Here are five things worth knowing today:
1. The Portland, OR, Bureau of Transportation is circulating a proposal for a heavy vehicle use tax that would tack on an additional percentage to the state fees truckers already pay, according to a Portland Mercury blog. According to the report, the city believes it can pull in $2.5 million a year by taxing 2.8% of the weight-mile fee truckers pay the state “for their abuse of state roads.” The city is also trying to institute a 10-cent gas tax. Portland Mercury has more.
2. A Samsung Insights article examines how trucking technology is increasing collaborative efforts between trucking companies and the government. It says advances in trucking technology are making it easier for operators, drivers and inspectors to ensure that trucks are meeting FMCSA safety regulations. The article breaks down the three major areas of regulation – licensing, maintenance and inspections, and weight limits – and adds that using new technology enhances customer service.
3. According to Wide Open Country, trucking songs have always been a big part of country music. Now, according to the report, musicians Aaron Tippin and Tony Justice have released their new trucking song, “Brothers of the Highway,” to the modern world. Wide Open Country has more about Tippin and Justice and their new song.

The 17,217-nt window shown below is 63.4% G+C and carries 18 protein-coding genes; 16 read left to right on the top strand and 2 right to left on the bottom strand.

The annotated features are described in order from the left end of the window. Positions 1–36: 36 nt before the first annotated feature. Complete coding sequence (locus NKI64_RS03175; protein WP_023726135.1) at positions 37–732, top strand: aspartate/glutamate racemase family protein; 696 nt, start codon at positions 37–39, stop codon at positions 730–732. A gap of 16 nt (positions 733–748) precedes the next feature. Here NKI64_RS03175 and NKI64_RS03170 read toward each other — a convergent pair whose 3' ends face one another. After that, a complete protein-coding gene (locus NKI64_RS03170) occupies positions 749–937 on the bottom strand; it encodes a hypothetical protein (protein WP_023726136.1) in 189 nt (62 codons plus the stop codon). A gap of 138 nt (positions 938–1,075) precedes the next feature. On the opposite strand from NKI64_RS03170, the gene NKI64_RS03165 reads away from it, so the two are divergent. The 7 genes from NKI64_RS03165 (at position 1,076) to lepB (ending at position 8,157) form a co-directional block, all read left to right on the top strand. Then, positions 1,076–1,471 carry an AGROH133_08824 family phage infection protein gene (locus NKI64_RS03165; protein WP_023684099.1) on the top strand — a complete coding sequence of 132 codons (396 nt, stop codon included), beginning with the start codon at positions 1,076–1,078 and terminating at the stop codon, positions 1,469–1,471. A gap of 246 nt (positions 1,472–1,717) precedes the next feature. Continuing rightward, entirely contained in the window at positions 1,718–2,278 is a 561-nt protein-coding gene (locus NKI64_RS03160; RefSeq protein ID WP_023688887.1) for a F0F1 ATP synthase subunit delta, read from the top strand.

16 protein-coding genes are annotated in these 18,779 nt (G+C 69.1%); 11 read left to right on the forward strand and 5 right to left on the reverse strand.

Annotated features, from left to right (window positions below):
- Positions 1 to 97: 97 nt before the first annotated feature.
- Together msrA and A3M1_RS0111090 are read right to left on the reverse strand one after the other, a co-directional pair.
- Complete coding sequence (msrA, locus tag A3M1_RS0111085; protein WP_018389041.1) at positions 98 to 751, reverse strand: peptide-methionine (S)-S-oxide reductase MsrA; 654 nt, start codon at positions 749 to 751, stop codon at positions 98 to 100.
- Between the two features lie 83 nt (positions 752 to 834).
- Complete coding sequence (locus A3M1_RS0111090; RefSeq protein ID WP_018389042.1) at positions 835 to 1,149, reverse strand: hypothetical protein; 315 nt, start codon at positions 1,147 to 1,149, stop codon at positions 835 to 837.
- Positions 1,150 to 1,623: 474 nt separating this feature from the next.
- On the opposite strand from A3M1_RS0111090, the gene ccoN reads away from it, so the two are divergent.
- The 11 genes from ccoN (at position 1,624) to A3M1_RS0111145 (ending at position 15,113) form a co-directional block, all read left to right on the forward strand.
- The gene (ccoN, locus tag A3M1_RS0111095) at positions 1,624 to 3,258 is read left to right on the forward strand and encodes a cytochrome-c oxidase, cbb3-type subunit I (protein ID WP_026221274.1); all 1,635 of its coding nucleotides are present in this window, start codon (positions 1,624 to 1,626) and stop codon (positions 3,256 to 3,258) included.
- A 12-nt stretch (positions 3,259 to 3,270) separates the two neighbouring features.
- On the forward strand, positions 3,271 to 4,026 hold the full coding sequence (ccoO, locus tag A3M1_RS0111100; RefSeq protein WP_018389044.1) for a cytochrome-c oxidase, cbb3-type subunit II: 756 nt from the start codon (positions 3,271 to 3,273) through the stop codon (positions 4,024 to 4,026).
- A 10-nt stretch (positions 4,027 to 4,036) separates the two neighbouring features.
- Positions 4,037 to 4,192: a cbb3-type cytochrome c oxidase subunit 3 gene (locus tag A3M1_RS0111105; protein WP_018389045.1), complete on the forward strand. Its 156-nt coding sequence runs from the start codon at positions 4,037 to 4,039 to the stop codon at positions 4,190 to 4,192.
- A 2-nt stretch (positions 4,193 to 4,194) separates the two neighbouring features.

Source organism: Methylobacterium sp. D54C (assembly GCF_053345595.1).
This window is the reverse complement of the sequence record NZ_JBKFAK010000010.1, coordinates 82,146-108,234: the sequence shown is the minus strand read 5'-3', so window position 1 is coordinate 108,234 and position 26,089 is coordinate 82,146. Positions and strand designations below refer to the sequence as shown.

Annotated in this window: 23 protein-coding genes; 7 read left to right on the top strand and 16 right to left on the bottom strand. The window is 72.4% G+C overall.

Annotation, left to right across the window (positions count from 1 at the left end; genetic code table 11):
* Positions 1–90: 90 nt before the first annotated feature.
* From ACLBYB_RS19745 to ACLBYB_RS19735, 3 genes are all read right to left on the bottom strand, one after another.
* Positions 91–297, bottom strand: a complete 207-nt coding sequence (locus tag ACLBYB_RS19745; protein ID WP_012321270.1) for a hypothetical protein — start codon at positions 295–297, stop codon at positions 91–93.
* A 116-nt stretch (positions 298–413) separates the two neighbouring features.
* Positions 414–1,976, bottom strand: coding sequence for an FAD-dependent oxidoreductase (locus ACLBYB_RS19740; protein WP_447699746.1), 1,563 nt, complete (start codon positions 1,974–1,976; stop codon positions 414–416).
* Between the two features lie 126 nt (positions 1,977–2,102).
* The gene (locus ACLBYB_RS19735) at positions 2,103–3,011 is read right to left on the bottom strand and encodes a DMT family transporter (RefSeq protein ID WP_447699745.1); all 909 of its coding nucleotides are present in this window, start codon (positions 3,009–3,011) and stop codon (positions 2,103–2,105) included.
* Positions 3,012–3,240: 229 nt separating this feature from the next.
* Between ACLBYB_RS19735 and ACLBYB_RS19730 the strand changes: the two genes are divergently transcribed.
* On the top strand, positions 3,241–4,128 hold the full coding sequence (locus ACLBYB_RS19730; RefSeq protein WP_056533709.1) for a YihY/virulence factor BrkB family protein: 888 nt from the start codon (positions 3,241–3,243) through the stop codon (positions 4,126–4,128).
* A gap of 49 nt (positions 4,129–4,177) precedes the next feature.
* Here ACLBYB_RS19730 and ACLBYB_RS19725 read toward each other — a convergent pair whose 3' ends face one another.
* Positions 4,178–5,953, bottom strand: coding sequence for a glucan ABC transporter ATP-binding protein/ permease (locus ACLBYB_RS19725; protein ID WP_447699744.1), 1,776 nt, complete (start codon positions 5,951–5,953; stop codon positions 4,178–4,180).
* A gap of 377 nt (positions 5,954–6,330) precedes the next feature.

4. Union County College in New Jersey is using a $900,000 grant to run a transportation, logistics and distribution program to better prepare workers for the state’s transportation industry. According to My Central Jersey, the school will develop and deliver training programs for incumbent workers at employers in the state and training programs that will provide skills to unemployed workers and prepare them for entry-level jobs. My Central Jersey has more.
5. Could the end be near for Fiat Chrysler Automobiles? Automobile Magazine thinks so. According to the report, cheap gas might be the foreseeable death of FCA – make of Dodge, Chrysler, Fiat, Alfa Romeo, Ram and Jeep vehicles. Now that gas prices are so low, demand is high once again for SUVs and crossovers, leaving smaller, fuel-efficient cars to “languish on dealers’ lots.” Automobile Mag has more.